21. External Semantics • The element <RelatedIdentifier> can be used to point to other electronic objects: • Point to the literature where the data set is interpreted. • Point to samples, from which the data were derived. • Point to other datasets that belong to the same collection of datasets. • Improve data discovery. Literature doi IODP SEDIS doi SDDB Data doi Pangaea hdl hdl Sensor Registry (in prep.) IGSN (in prep.)

  22. Information Discovery Link to publication Citation of data IGSN points to sample

  23. Putting data into context • Parameters are organised in a tree-structure. • Homonyms are allowed – the parameter tree is ordered according to scientific context.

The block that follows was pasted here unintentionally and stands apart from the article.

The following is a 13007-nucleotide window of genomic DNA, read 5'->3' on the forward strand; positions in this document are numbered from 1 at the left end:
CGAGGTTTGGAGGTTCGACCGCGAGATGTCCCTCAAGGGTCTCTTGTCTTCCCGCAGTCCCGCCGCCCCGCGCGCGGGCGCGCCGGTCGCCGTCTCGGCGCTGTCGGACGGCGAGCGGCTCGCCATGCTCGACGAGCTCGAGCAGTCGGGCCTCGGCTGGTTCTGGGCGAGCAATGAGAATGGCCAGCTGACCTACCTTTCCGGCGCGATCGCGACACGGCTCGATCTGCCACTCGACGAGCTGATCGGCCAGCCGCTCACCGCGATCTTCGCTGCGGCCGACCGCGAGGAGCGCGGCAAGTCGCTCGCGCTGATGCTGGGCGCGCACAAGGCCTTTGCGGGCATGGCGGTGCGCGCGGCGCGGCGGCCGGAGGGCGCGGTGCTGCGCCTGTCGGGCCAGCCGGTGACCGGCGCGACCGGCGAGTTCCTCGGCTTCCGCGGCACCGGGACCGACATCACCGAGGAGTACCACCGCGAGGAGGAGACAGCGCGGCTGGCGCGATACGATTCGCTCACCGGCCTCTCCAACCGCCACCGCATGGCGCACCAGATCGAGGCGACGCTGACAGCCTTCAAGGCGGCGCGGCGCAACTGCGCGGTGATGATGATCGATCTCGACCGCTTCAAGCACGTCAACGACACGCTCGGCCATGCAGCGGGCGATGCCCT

24. The spatial dimension Will soon be supplemented by OGC Web Services.

  25. Summary • Data sharing is a key strategy in ICDP’s data management. • Scientists need incentives to share data. An incentive may be to make data sharing a proper scientific publication. • Publication and citation of scientific data requires persistent identifiers for datasets. • Data will only be re-used if their existence is known. Therefore data publications must be included into library catalogues and scientific portals.

  26. More Information • The International Continental Scientific Drilling Program (ICDP) http://www.icdp-online.org • ICDP Scientific Drilling Database http://www.scientificdrilling.org • Project “Publication and Citation of Scientific Primary Data” http://www.std-doi.de Thank you! This work is licensed under a Creative Commons by Attribution 2.0-de License.